I can state without much explanation that the London Underground map is a remarkable invention. But divorcing the map from the geography of the overground leads to misconceptions (like thinking it's a good idea to go two stops and change once to get to a station you could have walked to in two minutes).
So, my flatmates and I were talking on the way into work (God, we're so young professional) about how to encode additional information in the map. Is it possible to indicate by, say, the colour intensity of the station the (overground) proximity to other stations? Hm. Well.
Consider a true map of London. Now consider crumpling this map so that it's all scrunched up, but a top down view is the same as the tube map, but on a different scale. Leaving aside whether this transform is possible, this yields what we're after. As long as the crumpled true map only bends on a station (ie no peaks or trough on a line between nearest stations), then we could say 0% colour intensity was at the lowest point of the crumpled map and 100% was at the top, and show this on the tube map. Task achieved.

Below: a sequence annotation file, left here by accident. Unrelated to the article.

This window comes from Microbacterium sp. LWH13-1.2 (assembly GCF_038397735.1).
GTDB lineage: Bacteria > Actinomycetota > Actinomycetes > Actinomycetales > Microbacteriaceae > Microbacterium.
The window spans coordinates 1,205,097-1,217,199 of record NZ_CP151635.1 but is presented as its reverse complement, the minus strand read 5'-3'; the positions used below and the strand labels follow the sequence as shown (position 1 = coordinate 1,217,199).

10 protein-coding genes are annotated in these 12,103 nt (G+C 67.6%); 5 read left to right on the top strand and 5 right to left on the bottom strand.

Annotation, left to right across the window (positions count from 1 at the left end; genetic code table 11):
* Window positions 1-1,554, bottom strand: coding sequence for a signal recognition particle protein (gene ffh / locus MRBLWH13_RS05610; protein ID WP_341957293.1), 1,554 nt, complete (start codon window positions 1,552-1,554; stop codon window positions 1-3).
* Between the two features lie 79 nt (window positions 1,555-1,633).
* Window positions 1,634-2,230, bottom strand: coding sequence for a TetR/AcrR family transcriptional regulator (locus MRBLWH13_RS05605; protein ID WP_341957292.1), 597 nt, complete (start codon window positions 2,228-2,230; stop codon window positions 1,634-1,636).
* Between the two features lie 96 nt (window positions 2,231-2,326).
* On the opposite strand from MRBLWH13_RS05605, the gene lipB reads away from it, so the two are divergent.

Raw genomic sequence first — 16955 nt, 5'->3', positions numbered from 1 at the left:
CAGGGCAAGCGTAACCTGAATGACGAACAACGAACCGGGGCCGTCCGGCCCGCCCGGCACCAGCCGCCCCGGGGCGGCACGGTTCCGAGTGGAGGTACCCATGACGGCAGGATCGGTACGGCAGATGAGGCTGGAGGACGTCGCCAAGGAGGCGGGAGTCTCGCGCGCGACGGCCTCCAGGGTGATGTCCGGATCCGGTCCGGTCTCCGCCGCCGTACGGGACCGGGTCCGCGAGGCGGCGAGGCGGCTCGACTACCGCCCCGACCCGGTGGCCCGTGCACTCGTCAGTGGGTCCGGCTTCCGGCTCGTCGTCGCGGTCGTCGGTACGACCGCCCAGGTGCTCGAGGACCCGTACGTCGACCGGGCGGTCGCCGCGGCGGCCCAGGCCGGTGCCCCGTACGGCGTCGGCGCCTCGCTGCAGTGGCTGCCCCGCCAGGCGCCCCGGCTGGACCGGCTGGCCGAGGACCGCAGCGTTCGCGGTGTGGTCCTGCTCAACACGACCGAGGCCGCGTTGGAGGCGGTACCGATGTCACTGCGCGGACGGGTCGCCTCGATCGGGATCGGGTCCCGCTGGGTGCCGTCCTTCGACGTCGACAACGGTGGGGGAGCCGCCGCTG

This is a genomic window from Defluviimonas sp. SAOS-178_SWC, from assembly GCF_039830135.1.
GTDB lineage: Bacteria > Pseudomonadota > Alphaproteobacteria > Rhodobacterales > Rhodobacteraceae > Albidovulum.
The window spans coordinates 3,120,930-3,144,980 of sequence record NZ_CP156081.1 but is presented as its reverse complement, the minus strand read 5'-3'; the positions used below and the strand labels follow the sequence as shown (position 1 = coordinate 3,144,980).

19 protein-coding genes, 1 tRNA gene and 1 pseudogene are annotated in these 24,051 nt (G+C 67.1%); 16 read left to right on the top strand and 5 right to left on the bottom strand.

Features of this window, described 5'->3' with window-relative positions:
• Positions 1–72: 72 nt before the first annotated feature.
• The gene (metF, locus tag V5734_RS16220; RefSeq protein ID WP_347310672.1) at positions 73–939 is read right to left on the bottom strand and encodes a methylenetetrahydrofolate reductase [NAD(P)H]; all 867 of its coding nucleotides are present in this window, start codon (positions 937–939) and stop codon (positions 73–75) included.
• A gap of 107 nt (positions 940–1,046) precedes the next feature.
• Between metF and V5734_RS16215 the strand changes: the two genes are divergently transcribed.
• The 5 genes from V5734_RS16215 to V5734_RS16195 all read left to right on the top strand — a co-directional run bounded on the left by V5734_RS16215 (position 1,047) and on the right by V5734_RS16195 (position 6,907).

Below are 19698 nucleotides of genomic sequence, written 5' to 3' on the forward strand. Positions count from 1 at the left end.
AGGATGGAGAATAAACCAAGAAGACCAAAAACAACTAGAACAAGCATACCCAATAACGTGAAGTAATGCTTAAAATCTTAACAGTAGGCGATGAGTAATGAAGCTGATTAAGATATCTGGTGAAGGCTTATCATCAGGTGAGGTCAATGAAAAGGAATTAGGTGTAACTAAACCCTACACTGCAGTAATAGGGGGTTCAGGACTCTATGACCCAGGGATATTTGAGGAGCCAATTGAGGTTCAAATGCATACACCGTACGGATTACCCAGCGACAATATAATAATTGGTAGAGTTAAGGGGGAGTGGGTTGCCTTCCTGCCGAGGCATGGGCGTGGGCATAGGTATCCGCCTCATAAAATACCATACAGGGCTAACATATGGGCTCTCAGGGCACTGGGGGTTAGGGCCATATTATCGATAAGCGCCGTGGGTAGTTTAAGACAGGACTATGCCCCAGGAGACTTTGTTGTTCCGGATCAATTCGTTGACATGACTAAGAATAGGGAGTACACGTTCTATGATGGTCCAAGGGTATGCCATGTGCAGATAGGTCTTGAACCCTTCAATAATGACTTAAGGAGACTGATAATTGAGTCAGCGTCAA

["But how would you read it?" I hear you cry. The greater the colour intensity difference the further apart the stations. You also take the distance on the tube map into account: the closer the colour intensities the closer the true distance is to that of the tube map. I've a feeling it would actually be quite intuitive.]
But is this possible? I can think about it like this: Imagine the tube map as a mesh of triangles (each vertex being a station), and the same for the true map (essentially we're joining each station to its six nearest). As long as each station does not cross a line between two other closest stations then we can transform this mesh into whatever we like. So it is.
Maybe. I'm not sure about the last step -- but shifting questions onto other questions. I like this.